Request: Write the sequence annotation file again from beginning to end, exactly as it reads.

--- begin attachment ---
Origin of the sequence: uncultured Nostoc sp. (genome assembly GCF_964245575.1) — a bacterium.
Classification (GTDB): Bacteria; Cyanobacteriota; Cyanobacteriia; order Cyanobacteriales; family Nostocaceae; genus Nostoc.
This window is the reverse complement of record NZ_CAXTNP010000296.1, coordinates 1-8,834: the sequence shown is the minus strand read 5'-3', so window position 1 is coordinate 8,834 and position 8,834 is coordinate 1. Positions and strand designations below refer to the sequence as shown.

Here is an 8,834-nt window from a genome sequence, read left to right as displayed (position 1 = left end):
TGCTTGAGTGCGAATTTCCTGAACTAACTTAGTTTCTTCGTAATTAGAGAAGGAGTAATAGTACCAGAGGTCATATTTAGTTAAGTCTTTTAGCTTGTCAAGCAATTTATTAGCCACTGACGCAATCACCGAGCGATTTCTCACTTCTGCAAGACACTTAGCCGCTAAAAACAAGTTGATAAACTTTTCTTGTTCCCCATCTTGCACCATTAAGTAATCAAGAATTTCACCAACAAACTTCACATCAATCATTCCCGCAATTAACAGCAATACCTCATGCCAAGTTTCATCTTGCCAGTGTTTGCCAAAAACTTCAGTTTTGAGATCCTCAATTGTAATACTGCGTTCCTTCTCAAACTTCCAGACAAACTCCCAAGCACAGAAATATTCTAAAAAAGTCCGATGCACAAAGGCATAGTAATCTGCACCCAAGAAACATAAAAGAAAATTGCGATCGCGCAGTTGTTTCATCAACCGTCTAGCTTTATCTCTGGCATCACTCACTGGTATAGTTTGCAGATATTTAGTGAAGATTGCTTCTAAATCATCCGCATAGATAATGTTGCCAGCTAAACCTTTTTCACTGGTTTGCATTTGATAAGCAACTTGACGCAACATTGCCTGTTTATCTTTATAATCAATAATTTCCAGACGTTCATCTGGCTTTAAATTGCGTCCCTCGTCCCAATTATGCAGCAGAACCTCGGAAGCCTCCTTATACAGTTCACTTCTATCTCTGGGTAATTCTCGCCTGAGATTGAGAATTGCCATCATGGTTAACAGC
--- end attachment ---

Origin of the sequence: uncultured Nostoc sp. (genome assembly GCF_964245575.1) — a bacterium.
Classification (GTDB): Bacteria; Cyanobacteriota; Cyanobacteriia; order Cyanobacteriales; family Nostocaceae; genus Nostoc.
This window is the reverse complement of record NZ_CAXTNP010000296.1, coordinates 1-8,834: the sequence shown is the minus strand read 5'-3', so window position 1 is coordinate 8,834 and position 8,834 is coordinate 1. Positions and strand designations below refer to the sequence as shown.

Here is an 8,834-nt window from a genome sequence, read left to right as displayed (position 1 = left end):
TGCTTGAGTGCGAATTTCCTGAACTAACTTAGTTTCTTCGTAATTAGAGAAGGAGTAATAGTACCAGAGGTCATATTTAGTTAAGTCTTTTAGCTTGTCAAGCAATTTATTAGCCACTGACGCAATCACCGAGCGATTTCTCACTTCTGCAAGACACTTAGCCGCTAAAAACAAGTTGATAAACTTTTCTTGTTCCCCATCTTGCACCATTAAGTAATCAAGAATTTCACCAACAAACTTCACATCAATCATTCCCGCAATTAACAGCAATACCTCATGCCAAGTTTCATCTTGCCAGTGTTTGCCAAAAACTTCAGTTTTGAGATCCTCAATTGTAATACTGCGTTCCTTCTCAAACTTCCAGACAAACTCCCAAGCACAGAAATATTCTAAAAAAGTCCGATGCACAAAGGCATAGTAATCTGCACCCAAGAAACATAAAAGAAAATTGCGATCGCGCAGTTGTTTCATCAACCGTCTAGCTTTATCTCTGGCATCACTCACTGGTATAGTTTGCAGATATTTAGTGAAGATTGCTTCTAAATCATCCGCATAGATAATGTTGCCAGCTAAACCTTTTTCACTGGTTTGCATTTGATAAGCAACTTGACGCAACATTGCCTGTTTATCTTTATAATCAATAATTTCCAGACGTTCATCTGGCTTTAAATTGCGTCCCTCGTCCCAATTATGCAGCAGAACCTCGGAAGCCTCCTTATACAGTTCACTTCTATCTCTGGGTAATTCTCGCCTGAGATTGAGAATTGCCATCATGGTTAACAGC